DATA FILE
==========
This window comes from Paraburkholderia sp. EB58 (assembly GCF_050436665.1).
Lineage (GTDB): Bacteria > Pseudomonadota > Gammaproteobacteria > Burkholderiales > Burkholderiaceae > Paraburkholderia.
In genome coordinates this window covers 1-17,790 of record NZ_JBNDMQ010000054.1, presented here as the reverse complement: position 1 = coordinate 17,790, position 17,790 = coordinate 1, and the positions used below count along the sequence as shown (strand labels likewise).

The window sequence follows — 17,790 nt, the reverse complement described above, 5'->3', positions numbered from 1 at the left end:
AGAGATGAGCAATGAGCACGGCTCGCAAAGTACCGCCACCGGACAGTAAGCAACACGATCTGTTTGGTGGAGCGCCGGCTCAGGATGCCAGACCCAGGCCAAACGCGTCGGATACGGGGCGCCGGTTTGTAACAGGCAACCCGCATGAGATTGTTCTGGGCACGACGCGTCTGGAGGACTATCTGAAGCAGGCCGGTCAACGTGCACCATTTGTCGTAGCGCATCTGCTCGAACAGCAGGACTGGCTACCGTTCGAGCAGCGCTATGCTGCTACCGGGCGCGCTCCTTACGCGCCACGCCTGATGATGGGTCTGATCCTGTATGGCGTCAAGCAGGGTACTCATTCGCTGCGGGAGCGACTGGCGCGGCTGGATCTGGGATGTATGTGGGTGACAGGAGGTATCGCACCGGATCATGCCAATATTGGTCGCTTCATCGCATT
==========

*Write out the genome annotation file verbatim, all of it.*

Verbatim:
This window comes from Paraburkholderia sp. EB58 (assembly GCF_050436665.1).
Lineage (GTDB): Bacteria > Pseudomonadota > Gammaproteobacteria > Burkholderiales > Burkholderiaceae > Paraburkholderia.
In genome coordinates this window covers 1-17,790 of record NZ_JBNDMQ010000054.1, presented here as the reverse complement: position 1 = coordinate 17,790, position 17,790 = coordinate 1, and the positions used below count along the sequence as shown (strand labels likewise).

The window sequence follows — 17,790 nt, the reverse complement described above, 5'->3', positions numbered from 1 at the left end:
AGAGATGAGCAATGAGCACGGCTCGCAAAGTACCGCCACCGGACAGTAAGCAACACGATCTGTTTGGTGGAGCGCCGGCTCAGGATGCCAGACCCAGGCCAAACGCGTCGGATACGGGGCGCCGGTTTGTAACAGGCAACCCGCATGAGATTGTTCTGGGCACGACGCGTCTGGAGGACTATCTGAAGCAGGCCGGTCAACGTGCACCATTTGTCGTAGCGCATCTGCTCGAACAGCAGGACTGGCTACCGTTCGAGCAGCGCTATGCTGCTACCGGGCGCGCTCCTTACGCGCCACGCCTGATGATGGGTCTGATCCTGTATGGCGTCAAGCAGGGTACTCATTCGCTGCGGGAGCGACTGGCGCGGCTGGATCTGGGATGTATGTGGGTGACAGGAGGTATCGCACCGGATCATGCCAATATTGGTCGCTTCATCGCATT